Parents have the genuine desire to help their children get the nutrients they need through the food they eat. We know that kids need a variety of nutrients in order to learn, grow, and play. Because of this, it can be easy to get in the habit of encouraging our children to eat “healthy” foods before they leave the table or before dessert. Though well intended, this focus on eating “healthy” foods can have unintentional consequences on our children’s relationship with food and their bodies.
Child feeding expert Ellyn Satter, RD reminds us that, “positive pressure is still pressure”. Saying certain foods are “good for you” might actually make our kids like it less. At the same time, equating some foods as superior naturally means that other foods are inferior. This type of talk undermines our child’s job of learning to like new foods and can make mealtimes more stressful for everyone.
Keeping food talk neutral is essential when helping children develop a healthy relationship with food. Instead of referring to certain foods as “healthy” vs “unhealthy”, it can be helpful to discuss the benefits of all foods by educating children on what specific foods do in our bodies. For example, instead of saying, “salad is good for you,” we could tell our children, “green foods help fight germs in our body.” As children get older, we can explain more in-depth by saying, “green vegetables like spinach have antioxidants which search for bad things in your body that damage your cells.”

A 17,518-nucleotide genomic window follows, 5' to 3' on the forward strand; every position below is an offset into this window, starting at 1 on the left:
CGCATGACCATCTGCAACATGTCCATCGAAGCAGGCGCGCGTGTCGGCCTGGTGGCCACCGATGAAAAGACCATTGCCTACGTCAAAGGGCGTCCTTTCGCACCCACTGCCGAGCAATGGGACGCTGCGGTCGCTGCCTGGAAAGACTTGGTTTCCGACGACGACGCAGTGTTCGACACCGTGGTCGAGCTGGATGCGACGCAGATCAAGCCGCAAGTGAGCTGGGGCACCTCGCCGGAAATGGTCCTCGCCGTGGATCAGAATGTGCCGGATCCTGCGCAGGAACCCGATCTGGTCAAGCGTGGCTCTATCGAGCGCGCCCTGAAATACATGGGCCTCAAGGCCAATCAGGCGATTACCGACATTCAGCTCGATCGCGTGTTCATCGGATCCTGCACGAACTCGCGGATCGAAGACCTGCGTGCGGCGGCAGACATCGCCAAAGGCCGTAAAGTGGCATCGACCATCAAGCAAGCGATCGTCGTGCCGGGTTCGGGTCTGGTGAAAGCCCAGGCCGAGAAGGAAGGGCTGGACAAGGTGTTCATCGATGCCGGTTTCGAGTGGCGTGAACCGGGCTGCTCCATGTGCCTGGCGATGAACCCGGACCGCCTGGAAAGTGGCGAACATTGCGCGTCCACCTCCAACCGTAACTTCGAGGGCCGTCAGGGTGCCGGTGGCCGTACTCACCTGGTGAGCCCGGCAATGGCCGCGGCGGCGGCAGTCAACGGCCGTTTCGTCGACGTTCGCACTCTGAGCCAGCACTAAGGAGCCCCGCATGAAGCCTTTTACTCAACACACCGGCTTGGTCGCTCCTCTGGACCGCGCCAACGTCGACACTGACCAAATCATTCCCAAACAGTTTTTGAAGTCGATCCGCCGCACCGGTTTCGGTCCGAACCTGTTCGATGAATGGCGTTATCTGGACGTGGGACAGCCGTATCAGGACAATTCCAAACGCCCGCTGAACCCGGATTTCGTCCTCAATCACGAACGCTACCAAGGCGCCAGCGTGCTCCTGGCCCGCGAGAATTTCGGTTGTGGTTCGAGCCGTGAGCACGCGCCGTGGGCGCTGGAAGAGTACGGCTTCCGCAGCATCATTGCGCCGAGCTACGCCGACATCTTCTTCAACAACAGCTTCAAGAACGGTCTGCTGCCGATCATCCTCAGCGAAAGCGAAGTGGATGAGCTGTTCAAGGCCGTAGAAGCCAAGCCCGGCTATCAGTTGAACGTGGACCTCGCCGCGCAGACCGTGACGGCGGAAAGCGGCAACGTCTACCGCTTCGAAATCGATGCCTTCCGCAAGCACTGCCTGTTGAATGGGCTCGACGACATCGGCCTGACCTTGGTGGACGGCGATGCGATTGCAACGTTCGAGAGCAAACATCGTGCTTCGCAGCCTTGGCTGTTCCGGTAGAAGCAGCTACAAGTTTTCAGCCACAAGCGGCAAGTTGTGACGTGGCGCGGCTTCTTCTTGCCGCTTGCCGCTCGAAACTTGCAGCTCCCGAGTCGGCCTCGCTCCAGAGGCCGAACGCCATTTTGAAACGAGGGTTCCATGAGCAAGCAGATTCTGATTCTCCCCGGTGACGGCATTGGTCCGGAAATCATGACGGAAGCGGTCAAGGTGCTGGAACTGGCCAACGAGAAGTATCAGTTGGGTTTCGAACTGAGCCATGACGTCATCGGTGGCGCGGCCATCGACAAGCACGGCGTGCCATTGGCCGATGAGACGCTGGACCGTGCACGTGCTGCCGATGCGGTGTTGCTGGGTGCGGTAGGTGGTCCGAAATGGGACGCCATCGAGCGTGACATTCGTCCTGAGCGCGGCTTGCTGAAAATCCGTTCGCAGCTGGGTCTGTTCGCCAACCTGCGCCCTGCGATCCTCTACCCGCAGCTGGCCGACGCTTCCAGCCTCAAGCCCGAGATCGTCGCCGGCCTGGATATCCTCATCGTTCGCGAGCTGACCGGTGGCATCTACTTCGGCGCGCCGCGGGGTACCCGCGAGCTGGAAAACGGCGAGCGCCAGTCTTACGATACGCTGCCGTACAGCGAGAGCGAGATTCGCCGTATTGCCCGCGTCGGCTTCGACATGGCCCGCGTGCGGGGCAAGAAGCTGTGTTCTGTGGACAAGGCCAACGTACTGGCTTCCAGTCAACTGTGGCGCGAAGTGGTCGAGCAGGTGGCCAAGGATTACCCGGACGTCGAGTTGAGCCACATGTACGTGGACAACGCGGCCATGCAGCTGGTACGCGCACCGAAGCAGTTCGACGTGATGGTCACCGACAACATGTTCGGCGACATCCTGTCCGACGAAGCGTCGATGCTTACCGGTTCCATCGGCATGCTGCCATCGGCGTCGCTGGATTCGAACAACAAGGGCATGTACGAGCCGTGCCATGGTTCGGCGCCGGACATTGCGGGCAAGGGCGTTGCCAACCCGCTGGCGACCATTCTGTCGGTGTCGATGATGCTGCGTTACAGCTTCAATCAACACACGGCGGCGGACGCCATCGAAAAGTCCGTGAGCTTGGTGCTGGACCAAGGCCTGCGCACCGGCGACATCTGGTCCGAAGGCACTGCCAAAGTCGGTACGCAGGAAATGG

Listed below are the benefits of the different food groups, with fruits and vegetables broken down into a rainbow of colors.
Five Food Groups
- Grains give us energy (bread, pasta, bagels, tortillas,)
- Protein makes our muscles strong (eggs, poultry, chicken, legumes)
- Dairy keeps our bones strong (milk products, cheese, yogurt)
- Fat helps us feel full (oils, butter, avocado, nuts)
- Fruits and vegetables –
- Red foods make your heart strong (apples, tomatoes, watermelon, raspberries)
- Orange foods help us see in the dark (carrots, sweet potatoes, pumpkin)
- Yellow food heals cuts and bruises (cantaloupe, mango, corn, pineapple, pears)
- Green food fights germs (lettuce, kiwi, cucumber, broccoli, green beans)
- Purple and blue foods protect your brain (blueberries, blackberries, grapes, plums, raisins)
- White foods keep our muscles and bones powerful (bananas, cauliflower, potatoes, onions)